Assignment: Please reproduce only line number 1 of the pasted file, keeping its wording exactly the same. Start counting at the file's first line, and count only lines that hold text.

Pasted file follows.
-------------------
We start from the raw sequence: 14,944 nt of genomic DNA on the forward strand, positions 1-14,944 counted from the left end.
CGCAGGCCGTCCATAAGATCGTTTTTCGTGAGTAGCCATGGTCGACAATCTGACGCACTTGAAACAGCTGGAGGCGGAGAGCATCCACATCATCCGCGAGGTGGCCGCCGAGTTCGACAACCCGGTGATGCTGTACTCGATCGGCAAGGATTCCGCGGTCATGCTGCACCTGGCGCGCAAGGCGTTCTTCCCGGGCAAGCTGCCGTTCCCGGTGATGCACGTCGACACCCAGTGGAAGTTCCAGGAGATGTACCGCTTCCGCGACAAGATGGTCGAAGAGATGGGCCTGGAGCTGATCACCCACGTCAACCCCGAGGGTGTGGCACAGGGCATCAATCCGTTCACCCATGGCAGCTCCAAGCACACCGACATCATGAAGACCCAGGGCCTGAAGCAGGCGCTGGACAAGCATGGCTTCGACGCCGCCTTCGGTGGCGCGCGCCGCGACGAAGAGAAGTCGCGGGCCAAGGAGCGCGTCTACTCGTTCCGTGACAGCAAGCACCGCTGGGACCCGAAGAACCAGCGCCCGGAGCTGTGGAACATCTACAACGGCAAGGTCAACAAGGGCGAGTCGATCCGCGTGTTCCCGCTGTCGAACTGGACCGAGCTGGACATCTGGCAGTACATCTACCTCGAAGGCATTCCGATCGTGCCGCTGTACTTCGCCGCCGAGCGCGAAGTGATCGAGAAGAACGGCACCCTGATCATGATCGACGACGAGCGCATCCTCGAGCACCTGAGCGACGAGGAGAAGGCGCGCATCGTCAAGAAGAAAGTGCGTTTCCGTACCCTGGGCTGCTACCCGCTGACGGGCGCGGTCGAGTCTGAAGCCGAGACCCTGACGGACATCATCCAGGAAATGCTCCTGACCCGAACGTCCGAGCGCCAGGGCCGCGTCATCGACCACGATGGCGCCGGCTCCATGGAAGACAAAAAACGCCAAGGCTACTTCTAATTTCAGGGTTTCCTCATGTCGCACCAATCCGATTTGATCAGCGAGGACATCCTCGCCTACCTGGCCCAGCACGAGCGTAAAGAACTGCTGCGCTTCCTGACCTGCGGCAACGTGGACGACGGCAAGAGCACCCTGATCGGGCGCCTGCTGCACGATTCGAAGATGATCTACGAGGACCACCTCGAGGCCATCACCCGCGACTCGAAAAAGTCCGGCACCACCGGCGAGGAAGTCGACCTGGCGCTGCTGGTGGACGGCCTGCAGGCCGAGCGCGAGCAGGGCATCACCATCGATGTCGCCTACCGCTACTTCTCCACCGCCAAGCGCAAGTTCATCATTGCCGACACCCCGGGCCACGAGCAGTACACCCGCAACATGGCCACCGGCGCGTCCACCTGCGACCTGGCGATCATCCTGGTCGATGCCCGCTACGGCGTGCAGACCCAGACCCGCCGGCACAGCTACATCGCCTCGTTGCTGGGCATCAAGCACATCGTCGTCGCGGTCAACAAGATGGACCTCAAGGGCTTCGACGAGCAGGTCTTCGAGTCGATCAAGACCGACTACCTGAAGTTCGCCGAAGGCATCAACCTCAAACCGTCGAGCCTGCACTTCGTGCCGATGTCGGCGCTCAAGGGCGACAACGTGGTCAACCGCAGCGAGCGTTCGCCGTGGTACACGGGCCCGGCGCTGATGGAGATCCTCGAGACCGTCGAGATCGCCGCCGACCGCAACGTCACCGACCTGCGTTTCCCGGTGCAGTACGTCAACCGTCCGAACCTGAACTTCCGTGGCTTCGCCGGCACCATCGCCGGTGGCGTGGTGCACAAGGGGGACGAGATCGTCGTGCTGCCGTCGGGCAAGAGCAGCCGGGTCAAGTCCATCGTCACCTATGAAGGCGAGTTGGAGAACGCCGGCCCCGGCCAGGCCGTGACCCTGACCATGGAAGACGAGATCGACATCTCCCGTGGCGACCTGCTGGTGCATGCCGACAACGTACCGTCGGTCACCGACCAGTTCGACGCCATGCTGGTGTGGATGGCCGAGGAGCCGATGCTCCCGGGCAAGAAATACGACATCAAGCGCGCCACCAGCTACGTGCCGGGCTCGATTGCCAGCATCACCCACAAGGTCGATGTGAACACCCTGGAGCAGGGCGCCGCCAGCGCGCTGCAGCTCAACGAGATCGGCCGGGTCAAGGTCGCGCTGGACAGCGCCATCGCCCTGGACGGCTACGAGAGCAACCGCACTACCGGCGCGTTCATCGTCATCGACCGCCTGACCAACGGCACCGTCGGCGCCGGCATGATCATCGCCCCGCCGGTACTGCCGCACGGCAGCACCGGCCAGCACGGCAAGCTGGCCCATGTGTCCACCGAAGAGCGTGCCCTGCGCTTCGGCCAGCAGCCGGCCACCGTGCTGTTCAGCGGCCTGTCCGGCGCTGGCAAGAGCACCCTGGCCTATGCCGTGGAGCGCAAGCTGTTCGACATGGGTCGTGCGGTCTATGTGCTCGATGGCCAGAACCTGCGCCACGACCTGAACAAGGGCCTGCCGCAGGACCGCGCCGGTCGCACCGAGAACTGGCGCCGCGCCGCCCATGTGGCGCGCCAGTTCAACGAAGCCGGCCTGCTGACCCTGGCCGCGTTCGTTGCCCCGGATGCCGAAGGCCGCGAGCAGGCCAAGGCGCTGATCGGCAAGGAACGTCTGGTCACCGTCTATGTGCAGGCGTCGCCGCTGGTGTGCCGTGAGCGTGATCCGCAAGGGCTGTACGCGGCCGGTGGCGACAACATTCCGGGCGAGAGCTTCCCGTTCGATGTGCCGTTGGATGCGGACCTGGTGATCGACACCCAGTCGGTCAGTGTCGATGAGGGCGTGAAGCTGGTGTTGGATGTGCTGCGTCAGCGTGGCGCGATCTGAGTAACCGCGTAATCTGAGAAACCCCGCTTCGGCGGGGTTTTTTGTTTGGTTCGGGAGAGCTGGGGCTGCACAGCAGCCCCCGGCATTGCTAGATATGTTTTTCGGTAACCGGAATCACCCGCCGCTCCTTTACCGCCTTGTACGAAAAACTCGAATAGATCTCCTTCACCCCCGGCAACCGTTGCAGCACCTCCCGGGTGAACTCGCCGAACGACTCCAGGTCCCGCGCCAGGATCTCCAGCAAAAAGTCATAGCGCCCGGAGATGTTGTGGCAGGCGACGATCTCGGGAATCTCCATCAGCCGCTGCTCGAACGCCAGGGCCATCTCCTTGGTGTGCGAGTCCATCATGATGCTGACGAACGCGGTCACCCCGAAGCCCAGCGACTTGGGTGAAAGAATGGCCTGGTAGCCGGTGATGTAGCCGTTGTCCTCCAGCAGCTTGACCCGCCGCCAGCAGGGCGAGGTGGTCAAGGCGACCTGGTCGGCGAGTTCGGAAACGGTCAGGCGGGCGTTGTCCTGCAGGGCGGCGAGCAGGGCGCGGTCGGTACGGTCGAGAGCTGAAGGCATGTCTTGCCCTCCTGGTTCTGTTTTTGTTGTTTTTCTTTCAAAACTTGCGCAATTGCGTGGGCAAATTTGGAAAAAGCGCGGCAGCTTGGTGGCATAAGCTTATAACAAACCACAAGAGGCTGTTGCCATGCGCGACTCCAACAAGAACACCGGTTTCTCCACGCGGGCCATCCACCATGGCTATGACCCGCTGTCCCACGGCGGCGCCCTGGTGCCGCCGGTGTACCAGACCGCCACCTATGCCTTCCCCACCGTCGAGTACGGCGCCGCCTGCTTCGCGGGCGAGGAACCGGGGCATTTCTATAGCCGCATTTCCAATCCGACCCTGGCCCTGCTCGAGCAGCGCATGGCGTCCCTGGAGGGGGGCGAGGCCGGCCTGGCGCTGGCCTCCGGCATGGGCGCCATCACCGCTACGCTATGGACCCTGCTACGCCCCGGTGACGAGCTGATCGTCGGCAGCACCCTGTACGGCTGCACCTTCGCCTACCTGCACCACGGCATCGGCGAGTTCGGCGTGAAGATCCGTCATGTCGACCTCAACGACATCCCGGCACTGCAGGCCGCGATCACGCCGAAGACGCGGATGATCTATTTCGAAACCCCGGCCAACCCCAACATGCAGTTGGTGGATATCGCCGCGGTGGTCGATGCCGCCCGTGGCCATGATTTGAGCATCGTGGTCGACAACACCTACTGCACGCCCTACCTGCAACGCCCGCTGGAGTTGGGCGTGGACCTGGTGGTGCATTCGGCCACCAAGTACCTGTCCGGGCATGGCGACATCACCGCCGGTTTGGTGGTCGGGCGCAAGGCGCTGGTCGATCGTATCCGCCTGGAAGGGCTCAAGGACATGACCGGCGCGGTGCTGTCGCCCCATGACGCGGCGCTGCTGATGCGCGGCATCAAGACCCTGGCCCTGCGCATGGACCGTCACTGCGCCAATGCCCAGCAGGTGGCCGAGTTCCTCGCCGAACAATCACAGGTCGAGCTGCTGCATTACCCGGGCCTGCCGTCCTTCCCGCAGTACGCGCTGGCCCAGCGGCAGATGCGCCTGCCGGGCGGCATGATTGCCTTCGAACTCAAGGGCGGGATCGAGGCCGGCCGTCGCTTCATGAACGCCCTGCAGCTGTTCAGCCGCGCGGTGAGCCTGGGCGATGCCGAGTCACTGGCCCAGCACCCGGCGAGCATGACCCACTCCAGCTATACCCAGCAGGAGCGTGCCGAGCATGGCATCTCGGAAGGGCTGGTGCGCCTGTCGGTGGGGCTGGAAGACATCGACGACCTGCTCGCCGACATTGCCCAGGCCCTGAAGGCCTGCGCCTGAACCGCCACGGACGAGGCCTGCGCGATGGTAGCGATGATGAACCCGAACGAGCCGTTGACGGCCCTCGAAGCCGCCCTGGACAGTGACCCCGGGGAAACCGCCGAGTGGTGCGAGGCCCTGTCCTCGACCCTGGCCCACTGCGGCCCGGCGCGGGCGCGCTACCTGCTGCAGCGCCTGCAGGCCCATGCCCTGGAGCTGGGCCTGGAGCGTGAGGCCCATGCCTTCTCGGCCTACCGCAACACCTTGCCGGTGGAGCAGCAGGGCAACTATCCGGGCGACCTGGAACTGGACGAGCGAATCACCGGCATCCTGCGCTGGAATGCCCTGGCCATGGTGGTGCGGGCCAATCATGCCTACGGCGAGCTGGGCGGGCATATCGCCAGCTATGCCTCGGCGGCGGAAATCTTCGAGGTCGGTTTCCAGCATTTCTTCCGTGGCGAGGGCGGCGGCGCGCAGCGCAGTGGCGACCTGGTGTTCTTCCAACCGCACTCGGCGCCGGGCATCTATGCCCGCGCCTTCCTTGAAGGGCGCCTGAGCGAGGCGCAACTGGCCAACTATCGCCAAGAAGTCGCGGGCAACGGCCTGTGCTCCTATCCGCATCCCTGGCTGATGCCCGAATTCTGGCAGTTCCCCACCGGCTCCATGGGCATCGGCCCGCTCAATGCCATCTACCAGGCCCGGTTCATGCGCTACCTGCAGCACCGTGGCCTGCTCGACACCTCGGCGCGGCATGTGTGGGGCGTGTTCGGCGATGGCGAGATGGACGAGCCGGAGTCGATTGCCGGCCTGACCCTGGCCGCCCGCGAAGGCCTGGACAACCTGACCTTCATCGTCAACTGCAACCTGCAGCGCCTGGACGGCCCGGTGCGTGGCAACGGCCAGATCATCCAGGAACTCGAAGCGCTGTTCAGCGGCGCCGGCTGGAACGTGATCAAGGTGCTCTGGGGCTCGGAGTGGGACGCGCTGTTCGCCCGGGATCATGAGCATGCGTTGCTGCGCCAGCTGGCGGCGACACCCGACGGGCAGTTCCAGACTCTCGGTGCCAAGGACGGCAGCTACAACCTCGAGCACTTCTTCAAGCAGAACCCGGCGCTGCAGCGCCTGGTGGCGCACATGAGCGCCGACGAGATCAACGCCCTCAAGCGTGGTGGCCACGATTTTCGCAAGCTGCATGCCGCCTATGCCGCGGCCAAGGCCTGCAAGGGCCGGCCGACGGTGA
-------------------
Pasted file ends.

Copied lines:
We start from the raw sequence: 14,944 nt of genomic DNA on the forward strand, positions 1-14,944 counted from the left end.